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Maintaining Ethics

What does your organization stand for? I sometimes

What does your organization stand for? I sometimes question the integrity and ethics of both sponsors and selling properties in the sport and sponsorship marketing world. Last week, I was in Victoria at the CPRS (Canadian Public Relations Conference) and it was amazing. Great speakers like Anna Marie Tremonti of CBC Radio's The Current; Wayne Parrish, COO of Postmedia; Rachel Douglas of Kellogg's; Lindsay Gordon, president and CEO of HSBC Bank of Canada dominated the lineup. I learned a great deal and came away thinking more about the question I opened with-What does your organization stand for?

As a selling property or brand buying sponsorship, we need to maintain our core values and objectives. Too often, I see a brand getting sucked into a sponsorship based solely on emotion or all the "value adds" that are provided such as conference registrations, seats to an event, shirts, access to celebrities, and such. Sure, those are all part of the sponsorship equation, but when the sale is based solely on this and not on delivering the objectives of the sponsor, it is wrong. When the property's goal is "to bring in the money" and it fails to see the true equation of a win-win partnership, it is unethical in my book.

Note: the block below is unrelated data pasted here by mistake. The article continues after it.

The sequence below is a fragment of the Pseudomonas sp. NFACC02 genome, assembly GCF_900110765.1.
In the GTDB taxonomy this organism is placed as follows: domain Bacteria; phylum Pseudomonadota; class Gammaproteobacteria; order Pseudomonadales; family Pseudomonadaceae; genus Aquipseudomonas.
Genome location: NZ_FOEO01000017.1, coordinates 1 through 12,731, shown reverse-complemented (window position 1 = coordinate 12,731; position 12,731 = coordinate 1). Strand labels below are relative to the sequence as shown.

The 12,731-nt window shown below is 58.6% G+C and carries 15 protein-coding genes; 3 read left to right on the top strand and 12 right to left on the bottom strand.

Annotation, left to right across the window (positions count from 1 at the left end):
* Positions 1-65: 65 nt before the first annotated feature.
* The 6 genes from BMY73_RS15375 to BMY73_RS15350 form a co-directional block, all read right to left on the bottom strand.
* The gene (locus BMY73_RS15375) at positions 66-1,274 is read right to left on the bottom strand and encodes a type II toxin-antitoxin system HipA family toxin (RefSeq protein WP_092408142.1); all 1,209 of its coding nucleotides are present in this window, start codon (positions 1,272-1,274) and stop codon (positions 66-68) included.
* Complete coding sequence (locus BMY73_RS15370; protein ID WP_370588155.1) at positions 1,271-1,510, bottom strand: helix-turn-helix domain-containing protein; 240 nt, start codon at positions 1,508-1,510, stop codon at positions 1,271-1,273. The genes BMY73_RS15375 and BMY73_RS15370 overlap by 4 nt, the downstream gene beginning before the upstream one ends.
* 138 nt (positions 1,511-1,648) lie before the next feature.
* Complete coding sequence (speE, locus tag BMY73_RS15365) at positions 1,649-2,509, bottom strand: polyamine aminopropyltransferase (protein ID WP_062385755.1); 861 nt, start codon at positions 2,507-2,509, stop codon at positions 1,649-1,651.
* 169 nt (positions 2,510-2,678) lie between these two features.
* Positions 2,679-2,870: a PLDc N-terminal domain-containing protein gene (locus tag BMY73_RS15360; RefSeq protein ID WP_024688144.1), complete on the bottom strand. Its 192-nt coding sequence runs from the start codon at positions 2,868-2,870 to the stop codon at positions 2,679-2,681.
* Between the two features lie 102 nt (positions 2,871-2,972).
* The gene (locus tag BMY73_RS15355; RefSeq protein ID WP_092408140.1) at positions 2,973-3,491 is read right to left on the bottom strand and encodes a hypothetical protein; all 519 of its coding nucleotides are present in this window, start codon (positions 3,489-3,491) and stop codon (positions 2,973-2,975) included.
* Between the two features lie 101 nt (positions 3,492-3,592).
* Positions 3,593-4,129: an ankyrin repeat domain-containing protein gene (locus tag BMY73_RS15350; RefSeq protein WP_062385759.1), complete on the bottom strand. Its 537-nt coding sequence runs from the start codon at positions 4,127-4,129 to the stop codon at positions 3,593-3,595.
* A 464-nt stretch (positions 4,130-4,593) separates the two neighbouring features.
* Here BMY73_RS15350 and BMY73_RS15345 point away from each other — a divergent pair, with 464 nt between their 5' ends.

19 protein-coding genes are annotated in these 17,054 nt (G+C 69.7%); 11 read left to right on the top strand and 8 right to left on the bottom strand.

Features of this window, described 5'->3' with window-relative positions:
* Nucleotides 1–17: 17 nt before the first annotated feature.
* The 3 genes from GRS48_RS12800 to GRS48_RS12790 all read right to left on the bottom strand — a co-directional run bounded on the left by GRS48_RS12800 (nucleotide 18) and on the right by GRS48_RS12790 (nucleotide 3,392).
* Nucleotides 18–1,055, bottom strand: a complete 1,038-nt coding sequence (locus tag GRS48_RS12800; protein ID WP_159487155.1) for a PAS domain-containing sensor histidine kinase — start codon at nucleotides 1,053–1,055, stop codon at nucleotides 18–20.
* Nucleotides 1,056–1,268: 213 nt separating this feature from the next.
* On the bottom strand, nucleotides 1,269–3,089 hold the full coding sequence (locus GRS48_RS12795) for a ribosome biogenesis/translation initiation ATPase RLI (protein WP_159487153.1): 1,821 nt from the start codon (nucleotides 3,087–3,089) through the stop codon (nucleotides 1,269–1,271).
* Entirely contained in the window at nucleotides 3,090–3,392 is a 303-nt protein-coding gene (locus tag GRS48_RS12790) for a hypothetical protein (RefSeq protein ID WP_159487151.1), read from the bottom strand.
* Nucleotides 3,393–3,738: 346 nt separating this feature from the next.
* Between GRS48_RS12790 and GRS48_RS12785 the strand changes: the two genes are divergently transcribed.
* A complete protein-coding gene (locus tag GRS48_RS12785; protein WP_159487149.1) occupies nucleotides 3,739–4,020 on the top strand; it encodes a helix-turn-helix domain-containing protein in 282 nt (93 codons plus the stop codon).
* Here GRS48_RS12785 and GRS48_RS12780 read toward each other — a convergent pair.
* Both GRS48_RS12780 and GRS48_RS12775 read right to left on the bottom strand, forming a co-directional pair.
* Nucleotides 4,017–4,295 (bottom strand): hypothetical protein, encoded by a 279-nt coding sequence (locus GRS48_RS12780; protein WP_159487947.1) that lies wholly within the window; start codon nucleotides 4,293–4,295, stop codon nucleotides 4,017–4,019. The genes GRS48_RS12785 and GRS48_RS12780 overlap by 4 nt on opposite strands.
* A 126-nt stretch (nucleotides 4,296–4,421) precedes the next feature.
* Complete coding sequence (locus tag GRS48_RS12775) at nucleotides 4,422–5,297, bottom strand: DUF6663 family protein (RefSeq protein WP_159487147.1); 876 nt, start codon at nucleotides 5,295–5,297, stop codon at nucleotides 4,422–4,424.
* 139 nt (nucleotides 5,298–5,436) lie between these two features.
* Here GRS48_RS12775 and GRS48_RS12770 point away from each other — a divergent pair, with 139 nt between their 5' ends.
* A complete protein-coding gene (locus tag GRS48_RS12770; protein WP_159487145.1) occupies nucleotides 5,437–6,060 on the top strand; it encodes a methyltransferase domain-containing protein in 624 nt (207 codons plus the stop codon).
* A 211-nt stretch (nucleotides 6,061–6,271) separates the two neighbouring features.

It goes for the other side as well. I see brands take advantage of properties. They dangle the carrot of money in front of the property and have the property alter its mission or goal to acquire the money. Too often, the property has to do things outside the scope of its mandate to get the money... and since the money is critical, the property does the wrong thing and takes the money instead of staying true to its mission. In my mind, this is wrong as well. It is wrong for the brand to lead the property down that path, but equally wrong for the property to abandon its stakeholders and shift its mission "just to get the money."

I have been a Rotarian for over 20 years. Rotary has an ethical standards barometer called "The Four-Way Test". I try to live by it in everything I say and do. I was really proud when our company Partnership Group - Sponsorship Specialists™ adopted this Rotary Four-Way Test as our value proposition and philosophy last February at our corporate retreat in Banff. I know I have referenced it before in the Tuesday Morning Commentary, but I don't think it hurts to look at it again. I do so every day.

In all we say and do;
Is it the TRUTH?
Is it FAIR to all concerned?
Will it be BENEFICIAL to all concerned?

If your organization can live by these standards, I believe you will be extremely successful. If you base your personal life and that of the organization you work for on standards like these, then integrity, ethics, and positive outcomes are inevitable.

Brent Barootes